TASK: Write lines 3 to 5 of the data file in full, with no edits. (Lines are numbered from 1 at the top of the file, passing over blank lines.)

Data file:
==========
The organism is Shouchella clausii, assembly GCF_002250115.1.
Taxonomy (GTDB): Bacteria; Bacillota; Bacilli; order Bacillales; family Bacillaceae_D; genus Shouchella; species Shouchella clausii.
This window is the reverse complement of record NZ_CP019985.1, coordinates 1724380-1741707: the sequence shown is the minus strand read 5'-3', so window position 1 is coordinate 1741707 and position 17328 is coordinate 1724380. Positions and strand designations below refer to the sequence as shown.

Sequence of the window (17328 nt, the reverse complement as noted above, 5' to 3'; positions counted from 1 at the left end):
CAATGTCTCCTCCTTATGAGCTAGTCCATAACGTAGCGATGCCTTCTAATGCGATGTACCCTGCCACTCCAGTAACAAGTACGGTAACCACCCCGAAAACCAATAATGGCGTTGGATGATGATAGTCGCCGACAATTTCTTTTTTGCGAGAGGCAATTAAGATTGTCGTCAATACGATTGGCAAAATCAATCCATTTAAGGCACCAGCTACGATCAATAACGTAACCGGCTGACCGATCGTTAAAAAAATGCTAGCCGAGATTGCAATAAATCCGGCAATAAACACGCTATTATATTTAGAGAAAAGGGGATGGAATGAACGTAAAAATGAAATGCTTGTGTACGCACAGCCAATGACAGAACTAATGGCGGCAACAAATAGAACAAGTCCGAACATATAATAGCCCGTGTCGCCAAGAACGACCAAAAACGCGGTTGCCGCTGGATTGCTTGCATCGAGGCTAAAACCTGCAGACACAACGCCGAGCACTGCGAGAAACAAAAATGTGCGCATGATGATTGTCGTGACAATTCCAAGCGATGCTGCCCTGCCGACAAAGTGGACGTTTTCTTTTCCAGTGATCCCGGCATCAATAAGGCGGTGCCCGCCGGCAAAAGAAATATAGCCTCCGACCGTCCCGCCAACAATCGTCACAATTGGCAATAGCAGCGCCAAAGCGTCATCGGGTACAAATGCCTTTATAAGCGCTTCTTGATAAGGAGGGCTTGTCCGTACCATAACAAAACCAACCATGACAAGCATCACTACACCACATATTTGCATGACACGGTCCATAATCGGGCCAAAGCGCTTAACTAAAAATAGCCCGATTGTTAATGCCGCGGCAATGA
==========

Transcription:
This window is the reverse complement of record NZ_CP019985.1, coordinates 1724380-1741707: the sequence shown is the minus strand read 5'-3', so window position 1 is coordinate 1741707 and position 17328 is coordinate 1724380. Positions and strand designations below refer to the sequence as shown.

Sequence of the window (17328 nt, the reverse complement as noted above, 5' to 3'; positions counted from 1 at the left end):
CAATGTCTCCTCCTTATGAGCTAGTCCATAACGTAGCGATGCCTTCTAATGCGATGTACCCTGCCACTCCAGTAACAAGTACGGTAACCACCCCGAAAACCAATAATGGCGTTGGATGATGATAGTCGCCGACAATTTCTTTTTTGCGAGAGGCAATTAAGATTGTCGTCAATACGATTGGCAAAATCAATCCATTTAAGGCACCAGCTACGATCAATAACGTAACCGGCTGACCGATCGTTAAAAAAATGCTAGCCGAGATTGCAATAAATCCGGCAATAAACACGCTATTATATTTAGAGAAAAGGGGATGGAATGAACGTAAAAATGAAATGCTTGTGTACGCACAGCCAATGACAGAACTAATGGCGGCAACAAATAGAACAAGTCCGAACATATAATAGCCCGTGTCGCCAAGAACGACCAAAAACGCGGTTGCCGCTGGATTGCTTGCATCGAGGCTAAAACCTGCAGACACAACGCCGAGCACTGCGAGAAACAAAAATGTGCGCATGATGATTGTCGTGACAATTCCAAGCGATGCTGCCCTGCCGACAAAGTGGACGTTTTCTTTTCCAGTGATCCCGGCATCAATAAGGCGGTGCCCGCCGGCAAAAGAAATATAGCCTCCGACCGTCCCGCCAACAATCGTCACAATTGGCAATAGCAGCGCCAAAGCGTCATCGGGTACAAATGCCTTTATAAGCGCTTCTTGATAAGGAGGGCTTGTCCGTACCATAACAAAACCAACCATGACAAGCATCACTACACCACATATTTGCATGACACGGTCCATAATCGGGCCAAAGCGCTTAACTAAAAATAGCCCGATTGTTAATGCCGCGGCAATGA